I recommend all readers to my website wherein you will find a link to a British information pack on mental health advocacy and human rights.

When the afflicted are mocked they die. When their heroes are mocked by their perceived mental afflictions, they die. Not the heroes, they never die, that’s the sad part. It’s the afflicted.

They have to hide. It’s like trying to walk up the street with two broken legs and make sure you walk like normal because if you don’t, people will come and smash up your legs and laugh about it when you scream. And no one will defend you.

That is why I consider I myself the defender of the mentally ill. I myself am not in fact mentally ill.

I have been the subject of a mis-diagnoses, which came about by a doctor who never met me, who on the phone to a general practitioner who was meeting me for the first time, said “from what I read about her in the papers I’d say she is bipolar”.

It suited me to believe it. The fact was I had a baby 5 months previously and his father didn’t want to know him. I was severely distressed by this and had taken myself to the doctor to say I was feeling depressed and not feeling like myself.

I have over the last three years, had three ‘second opinions’ in consultation with three hospitals.

The last results were in the last 6 weeks. All have confirmed that I never did have bipolar disorder. I was diagnosed by media. Because I’m the type of woman that media wouldn’t want being a hero. Because it doesn’t suit them to have women feel strong. And so they’ll use other women. Who’ll write venom about women. Kafka again.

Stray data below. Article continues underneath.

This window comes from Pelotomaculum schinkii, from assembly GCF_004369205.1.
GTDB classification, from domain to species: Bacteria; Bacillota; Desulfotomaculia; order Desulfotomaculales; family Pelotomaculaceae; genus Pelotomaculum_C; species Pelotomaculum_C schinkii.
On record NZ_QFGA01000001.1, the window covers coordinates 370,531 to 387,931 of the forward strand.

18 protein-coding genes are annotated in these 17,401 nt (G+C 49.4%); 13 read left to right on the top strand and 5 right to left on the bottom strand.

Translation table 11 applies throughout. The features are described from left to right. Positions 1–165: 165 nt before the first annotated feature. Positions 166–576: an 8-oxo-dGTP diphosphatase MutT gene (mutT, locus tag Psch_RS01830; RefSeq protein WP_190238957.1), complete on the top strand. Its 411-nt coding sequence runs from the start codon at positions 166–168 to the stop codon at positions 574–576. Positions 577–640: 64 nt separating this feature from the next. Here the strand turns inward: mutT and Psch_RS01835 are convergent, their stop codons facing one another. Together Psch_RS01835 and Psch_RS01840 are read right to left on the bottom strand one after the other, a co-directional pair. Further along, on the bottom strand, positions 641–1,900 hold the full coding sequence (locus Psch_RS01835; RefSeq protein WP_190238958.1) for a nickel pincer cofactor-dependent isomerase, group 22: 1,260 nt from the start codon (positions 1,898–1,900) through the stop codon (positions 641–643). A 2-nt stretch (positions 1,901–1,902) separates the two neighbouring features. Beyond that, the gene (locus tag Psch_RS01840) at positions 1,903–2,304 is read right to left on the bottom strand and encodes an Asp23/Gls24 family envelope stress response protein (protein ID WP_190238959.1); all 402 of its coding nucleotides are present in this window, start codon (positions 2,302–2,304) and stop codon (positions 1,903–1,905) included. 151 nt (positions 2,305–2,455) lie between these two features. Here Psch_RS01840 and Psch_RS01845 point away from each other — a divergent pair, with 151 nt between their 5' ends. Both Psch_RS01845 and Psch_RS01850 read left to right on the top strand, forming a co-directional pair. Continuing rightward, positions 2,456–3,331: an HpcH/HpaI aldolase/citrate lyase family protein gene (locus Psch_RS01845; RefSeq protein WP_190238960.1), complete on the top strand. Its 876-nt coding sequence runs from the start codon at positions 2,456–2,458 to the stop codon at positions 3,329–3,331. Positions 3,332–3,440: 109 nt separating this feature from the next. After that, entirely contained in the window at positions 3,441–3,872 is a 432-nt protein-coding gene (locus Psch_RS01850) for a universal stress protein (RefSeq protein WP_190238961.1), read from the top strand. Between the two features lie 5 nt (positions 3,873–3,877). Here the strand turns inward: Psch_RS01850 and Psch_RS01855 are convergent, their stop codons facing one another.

Any woman who might inspire others to be themselves at any cost and to believe that there is a God despite religion, who can be called upon to immediately intervene, when people recognise that religion has them talking to the wall, has to be ‘crazied’. It’s been that way from creation.

I’m honoured to be one in an ancient historic line. Of female spiritual soldiers. Soldiers, not ladies, so don’t gimme any of the “If you’re not a fucking saint and perfect you can’t be a spiritual soldier” shit. Google Jesus mashing up the fucking temple.

I’m willing to fight on behalf of those who are not able to defend themselves, using all I have learned from being treated as the mentally ill are treated. My relentlessness in seeking human rights laws be APPLIED to the mentally is not going to cease. The mentally ill are amongst the most extremely vulnerable of this earth.

When can crazy stop being a term of abuse?

Sinead O’Connor is a musician and activist.